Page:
Lebanon: Disney's apparent use of footage from Beirut port blast sparks outrage
Social media users aired their frustrations over the “ill-advised” and “bad-taste” decision to refurbish clips from the explosion in the trailer for The Creator (2023) just weeks before the third anniversary of the tragedy, on 4 August.
:"Exploiting real-life tragedy for entertainment is fucking disgusting," one user said, posting side-by-side images from the Lebanon explosion and the film trailer. "This is both offensive and lazy."
The blast killed at least 200 people and injured about 6,000 others, and destroyed swaths of the Lebanese capital. It continues to impact many in Lebanon today, with families of victims and rights groups still demanding answers and justice as an investigation into the incident continues to be blocked by political wrangling.
Similarities between the trailer and Beirut explosion were first noticed by a Reddit user on 17 July, but started being shared widely after US production studio Corridor posted a video analysing the frames in the trailer, noting the drastic similarities to footage from the blast.
"You can see behind the CGI futuristic buildings are the exact buildings [from Lebanon]," they say.
Middle East Eye has reached out to 20th Century Studios, the distributor of the film, for comment.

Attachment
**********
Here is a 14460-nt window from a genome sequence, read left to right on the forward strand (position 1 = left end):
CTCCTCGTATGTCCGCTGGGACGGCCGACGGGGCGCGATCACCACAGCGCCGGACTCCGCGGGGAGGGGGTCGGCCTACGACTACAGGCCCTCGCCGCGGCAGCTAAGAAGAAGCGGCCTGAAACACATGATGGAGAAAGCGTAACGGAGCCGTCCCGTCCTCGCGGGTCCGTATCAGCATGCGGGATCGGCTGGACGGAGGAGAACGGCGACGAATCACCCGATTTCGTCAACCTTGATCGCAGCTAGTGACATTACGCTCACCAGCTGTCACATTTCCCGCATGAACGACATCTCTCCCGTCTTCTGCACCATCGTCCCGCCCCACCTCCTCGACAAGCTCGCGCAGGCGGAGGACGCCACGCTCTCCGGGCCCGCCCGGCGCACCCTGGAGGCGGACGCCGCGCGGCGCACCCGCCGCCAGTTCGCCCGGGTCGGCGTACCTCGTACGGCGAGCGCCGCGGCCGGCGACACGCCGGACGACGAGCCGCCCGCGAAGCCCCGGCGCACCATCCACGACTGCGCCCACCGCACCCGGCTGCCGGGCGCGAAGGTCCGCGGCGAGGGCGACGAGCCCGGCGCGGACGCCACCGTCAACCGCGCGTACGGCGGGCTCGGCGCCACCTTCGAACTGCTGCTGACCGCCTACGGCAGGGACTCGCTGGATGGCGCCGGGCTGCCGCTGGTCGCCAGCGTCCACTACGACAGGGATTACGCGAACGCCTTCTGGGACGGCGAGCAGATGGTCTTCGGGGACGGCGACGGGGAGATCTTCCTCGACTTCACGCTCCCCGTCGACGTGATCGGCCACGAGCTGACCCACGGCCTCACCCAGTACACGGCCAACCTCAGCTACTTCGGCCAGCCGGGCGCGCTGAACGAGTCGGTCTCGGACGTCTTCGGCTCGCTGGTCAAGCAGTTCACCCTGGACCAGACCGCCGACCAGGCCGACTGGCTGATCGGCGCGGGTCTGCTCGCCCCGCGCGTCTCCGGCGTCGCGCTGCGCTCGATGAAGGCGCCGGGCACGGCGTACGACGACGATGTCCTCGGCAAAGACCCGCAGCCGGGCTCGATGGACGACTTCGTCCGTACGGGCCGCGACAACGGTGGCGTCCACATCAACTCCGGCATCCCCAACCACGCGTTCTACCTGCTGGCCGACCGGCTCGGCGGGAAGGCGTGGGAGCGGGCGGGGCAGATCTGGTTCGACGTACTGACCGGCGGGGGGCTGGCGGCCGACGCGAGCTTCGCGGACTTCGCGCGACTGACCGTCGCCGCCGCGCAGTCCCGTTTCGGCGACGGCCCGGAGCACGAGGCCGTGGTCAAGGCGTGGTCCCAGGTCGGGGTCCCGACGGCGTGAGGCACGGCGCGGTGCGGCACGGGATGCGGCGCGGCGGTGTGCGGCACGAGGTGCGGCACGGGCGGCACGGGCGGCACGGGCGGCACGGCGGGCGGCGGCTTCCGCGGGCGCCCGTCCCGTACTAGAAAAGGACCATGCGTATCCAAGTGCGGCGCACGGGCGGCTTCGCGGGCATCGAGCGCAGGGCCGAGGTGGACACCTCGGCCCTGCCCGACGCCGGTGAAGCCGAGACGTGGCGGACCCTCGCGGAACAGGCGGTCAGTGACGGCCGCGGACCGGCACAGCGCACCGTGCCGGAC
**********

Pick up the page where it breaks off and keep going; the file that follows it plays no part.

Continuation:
One user expressed their disappointment, writing: “I’m really saddened by what the makers of the new upcoming A.I. Sci-Fi film 'The Creator' did… The shot of the explosion consuming the city is a reworking of real life Beirut explosion footage! Not cool guys!”
Another user noted that while there could have been a tight schedule and difficulty in creating certain scenes, use of the footage was “super cringe”, adding that films are supposed to be used to “escape reality”.
One tweet said that the film "looked great up until this point. People died, Hollywood cashed in.”
Others users discussed Hollywood's past usage of real-world disasters, with one writing: “Using the Beirut blast as reference. A decision I doubt ‘The Creator’ production or Edward’s had any involvement in. I guess an ill-advised decision by the CGI team. But also, I doubt this is the only time a team has referenced a real-world disaster for their own work.”
Another accused the film of hypocritical use of non-western material for entertainment: “As usual, your suffering is only real and worth respecting if you’re white.”
When the Spider-Man live action movie was released in 2002, with Americans still reeling from the 9/11 attacks, a scene featuring the Twin Towers led to the removal of the trailer.
Many have criticised the fact that insensitivities to non-western viewers have always been ripe in the western film industry, from cultural appropriation to lack of representation.
In 2021, the award-winning Dune was largely inspired by Middle Eastern and North African culture, landscapes and material, and was also filmed in Jordan. However, critics of the film said it engaged in “cinematic Arab appropriation”.
This article is available in French on Middle East Eye French edition.